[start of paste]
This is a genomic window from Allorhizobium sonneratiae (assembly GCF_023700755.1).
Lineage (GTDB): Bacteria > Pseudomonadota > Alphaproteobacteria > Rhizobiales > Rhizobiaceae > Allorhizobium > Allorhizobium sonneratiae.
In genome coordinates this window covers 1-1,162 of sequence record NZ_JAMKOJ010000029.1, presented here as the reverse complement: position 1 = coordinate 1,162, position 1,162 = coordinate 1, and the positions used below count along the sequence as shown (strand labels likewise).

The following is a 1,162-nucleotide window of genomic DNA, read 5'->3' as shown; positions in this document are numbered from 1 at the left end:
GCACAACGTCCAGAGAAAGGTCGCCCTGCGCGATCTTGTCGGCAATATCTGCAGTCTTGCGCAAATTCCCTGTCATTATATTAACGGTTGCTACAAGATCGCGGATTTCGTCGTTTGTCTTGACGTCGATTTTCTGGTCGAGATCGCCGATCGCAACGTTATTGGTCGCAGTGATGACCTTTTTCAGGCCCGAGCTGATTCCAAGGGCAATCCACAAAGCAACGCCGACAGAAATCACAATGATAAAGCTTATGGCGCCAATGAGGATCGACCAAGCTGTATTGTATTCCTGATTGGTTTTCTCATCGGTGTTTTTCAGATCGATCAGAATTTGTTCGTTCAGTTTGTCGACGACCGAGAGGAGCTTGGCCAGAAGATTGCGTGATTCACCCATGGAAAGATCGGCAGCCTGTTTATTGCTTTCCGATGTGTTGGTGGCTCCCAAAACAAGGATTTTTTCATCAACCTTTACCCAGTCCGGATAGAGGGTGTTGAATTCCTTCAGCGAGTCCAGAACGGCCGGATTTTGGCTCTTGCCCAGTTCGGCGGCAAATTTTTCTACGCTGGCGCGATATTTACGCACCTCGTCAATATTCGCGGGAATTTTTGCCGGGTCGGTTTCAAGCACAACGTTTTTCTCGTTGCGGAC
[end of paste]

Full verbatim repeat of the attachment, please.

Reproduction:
This is a genomic window from Allorhizobium sonneratiae (assembly GCF_023700755.1).
Lineage (GTDB): Bacteria > Pseudomonadota > Alphaproteobacteria > Rhizobiales > Rhizobiaceae > Allorhizobium > Allorhizobium sonneratiae.
In genome coordinates this window covers 1-1,162 of sequence record NZ_JAMKOJ010000029.1, presented here as the reverse complement: position 1 = coordinate 1,162, position 1,162 = coordinate 1, and the positions used below count along the sequence as shown (strand labels likewise).

The following is a 1,162-nucleotide window of genomic DNA, read 5'->3' as shown; positions in this document are numbered from 1 at the left end:
GCACAACGTCCAGAGAAAGGTCGCCCTGCGCGATCTTGTCGGCAATATCTGCAGTCTTGCGCAAATTCCCTGTCATTATATTAACGGTTGCTACAAGATCGCGGATTTCGTCGTTTGTCTTGACGTCGATTTTCTGGTCGAGATCGCCGATCGCAACGTTATTGGTCGCAGTGATGACCTTTTTCAGGCCCGAGCTGATTCCAAGGGCAATCCACAAAGCAACGCCGACAGAAATCACAATGATAAAGCTTATGGCGCCAATGAGGATCGACCAAGCTGTATTGTATTCCTGATTGGTTTTCTCATCGGTGTTTTTCAGATCGATCAGAATTTGTTCGTTCAGTTTGTCGACGACCGAGAGGAGCTTGGCCAGAAGATTGCGTGATTCACCCATGGAAAGATCGGCAGCCTGTTTATTGCTTTCCGATGTGTTGGTGGCTCCCAAAACAAGGATTTTTTCATCAACCTTTACCCAGTCCGGATAGAGGGTGTTGAATTCCTTCAGCGAGTCCAGAACGGCCGGATTTTGGCTCTTGCCCAGTTCGGCGGCAAATTTTTCTACGCTGGCGCGATATTTACGCACCTCGTCAATATTCGCGGGAATTTTTGCCGGGTCGGTTTCAAGCACAACGTTTTTCTCGTTGCGGAC